AUSTIN – The state of Texas scored a win this week when the U.S. Supreme Court declined to rehear an Obama administration immigration case, state Attorney General Ken Paxton said in a statement released after the high court's decision.

Texas Attorney General Ken Paxton
Texas Attorney General Ken Paxton

"The state of Texas’ position has been validated by the U.S. Supreme Court as it denied the Obama administration’s petition to rehear the immigration case," Paxton said in a statement issued Oct. 3. "Rewriting national immigration law requires the full and careful consideration of Congress. This is the latest setback to the president’s attempt to expand executive power and another victory for those who believe in the Constitution’s separation of powers and the rule of law."

With no comment, as is usual, the nation's highest court has denied the Obama administration’s petition to rehear United States v. Texas, which challenged a 2012 decision by the Department of Homeland Security's secretary to defer enforcement of U.S. immigration laws without the approval of congress.

The U.S. Supreme Court's denial is on page 69 of the 71-page order list, on which "15-674 United States, et al. v. Texas, et al." simply appears as part of a list of cases for which the U.S. Supreme Court denied rehearing.

That decision lets stand a judgment affirmed by an equally divided, 4-4 split decision, by the high court July 23. That decision affirmed the Fifth U.S. Court of Appeals’ Nov. 9, 2015, ruling that struck down the Obama administration’s executive action on deferred enforcement and upheld a lower court's injunction that halted implementation.

At issue was whether any state that voluntarily provides a subsidy to all undocumented immigrants with deferred action can bring an action under the Administrative Procedure Act to challenge the Department of Homeland Security’s guidance in the case involving those immigrants. The APA governs internal procedures the government's administrative agencies, including how those agencies interact with the public, and includes provisions listed under the Freedom of Information Act.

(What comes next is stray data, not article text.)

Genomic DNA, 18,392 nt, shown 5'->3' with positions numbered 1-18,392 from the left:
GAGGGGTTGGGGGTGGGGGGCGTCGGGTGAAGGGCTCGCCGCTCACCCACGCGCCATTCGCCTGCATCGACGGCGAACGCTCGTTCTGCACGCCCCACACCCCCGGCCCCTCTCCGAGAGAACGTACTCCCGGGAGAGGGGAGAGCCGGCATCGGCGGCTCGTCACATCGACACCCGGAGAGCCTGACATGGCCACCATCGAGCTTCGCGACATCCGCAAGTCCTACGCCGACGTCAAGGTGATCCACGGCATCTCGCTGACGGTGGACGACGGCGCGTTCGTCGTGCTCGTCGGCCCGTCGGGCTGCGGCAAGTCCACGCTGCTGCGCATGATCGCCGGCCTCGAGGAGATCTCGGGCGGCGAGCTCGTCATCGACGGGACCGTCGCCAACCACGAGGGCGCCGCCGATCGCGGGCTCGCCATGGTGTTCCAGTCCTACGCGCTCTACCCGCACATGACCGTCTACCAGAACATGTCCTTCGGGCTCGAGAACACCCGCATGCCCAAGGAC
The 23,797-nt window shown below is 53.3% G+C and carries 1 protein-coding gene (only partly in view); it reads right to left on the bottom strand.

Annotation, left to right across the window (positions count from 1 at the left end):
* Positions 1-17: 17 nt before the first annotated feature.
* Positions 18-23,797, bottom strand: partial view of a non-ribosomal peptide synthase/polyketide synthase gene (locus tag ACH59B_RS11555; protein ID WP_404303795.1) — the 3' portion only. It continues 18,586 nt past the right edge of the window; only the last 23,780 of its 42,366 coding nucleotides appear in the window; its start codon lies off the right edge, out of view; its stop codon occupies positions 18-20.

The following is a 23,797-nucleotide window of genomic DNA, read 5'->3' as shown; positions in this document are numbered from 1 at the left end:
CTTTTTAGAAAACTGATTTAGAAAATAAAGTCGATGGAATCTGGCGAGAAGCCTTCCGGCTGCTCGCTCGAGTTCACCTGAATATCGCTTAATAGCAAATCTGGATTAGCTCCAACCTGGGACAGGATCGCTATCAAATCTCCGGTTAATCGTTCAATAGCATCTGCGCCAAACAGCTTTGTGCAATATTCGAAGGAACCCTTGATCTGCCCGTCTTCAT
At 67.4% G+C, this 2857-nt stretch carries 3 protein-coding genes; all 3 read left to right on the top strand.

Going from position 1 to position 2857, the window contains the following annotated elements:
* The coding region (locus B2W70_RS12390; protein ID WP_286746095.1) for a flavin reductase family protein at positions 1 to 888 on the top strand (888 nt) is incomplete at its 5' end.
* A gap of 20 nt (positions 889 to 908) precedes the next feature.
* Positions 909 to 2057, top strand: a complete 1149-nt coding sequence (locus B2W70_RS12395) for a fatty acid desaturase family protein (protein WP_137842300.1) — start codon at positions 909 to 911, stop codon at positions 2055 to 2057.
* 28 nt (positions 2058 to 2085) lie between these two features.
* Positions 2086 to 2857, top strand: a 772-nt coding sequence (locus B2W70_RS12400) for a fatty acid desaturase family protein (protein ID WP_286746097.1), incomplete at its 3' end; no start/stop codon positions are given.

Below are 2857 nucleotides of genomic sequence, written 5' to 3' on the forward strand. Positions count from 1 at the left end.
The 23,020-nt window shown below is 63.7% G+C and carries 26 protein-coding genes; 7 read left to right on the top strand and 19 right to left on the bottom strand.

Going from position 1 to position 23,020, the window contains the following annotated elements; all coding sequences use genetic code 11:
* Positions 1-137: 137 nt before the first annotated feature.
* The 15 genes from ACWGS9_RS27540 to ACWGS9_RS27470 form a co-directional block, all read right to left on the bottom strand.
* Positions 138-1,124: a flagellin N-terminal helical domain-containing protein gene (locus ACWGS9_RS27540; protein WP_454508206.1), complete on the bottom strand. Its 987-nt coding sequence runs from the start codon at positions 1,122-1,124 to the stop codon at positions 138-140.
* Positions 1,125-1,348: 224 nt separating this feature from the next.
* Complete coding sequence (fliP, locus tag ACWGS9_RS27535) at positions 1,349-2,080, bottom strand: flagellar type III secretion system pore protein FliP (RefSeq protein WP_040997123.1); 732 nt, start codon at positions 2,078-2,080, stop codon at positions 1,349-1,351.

The Obama administration sought to establish a process for considering deferred action for certain undocumented immigrants. The justices were expected to, again, determine whether Homeland Security guidance violates the Take Care Clause of Article II, Section 3 of the U.S. Constitution. The deferred action referred to immigrants who had lived in the U.S. for at least five years and arrived as children or who already have children who are U.S. citizens or who are themselves permanent residents.

Texas was part of a 26-state coalition that the programs under which the deferred action operated.

The appeals court, in its November 2015 ruling, determined Texas had met the constitutional zone of interests test, whether the state was operation in a legal area that covers the deferred action.

"Contrary to the government’s assertion, Texas satisfies the zone of interests test not on account of a generalized grievance but instead as a result of the same injury that gives it Article III standing," the appeals court ruling said. "Congress has explicitly allowed states to deny public benefits to illegal aliens. Relying on that guarantee, Texas seeks to participate in notice and comment before the [Department of Homeland Security] secretary changes the immigration classification of millions of illegal aliens in a way that forces the state to the Hobson’s choice of spending millions of dollars to subsidize driver’s licenses or changing its statutes."

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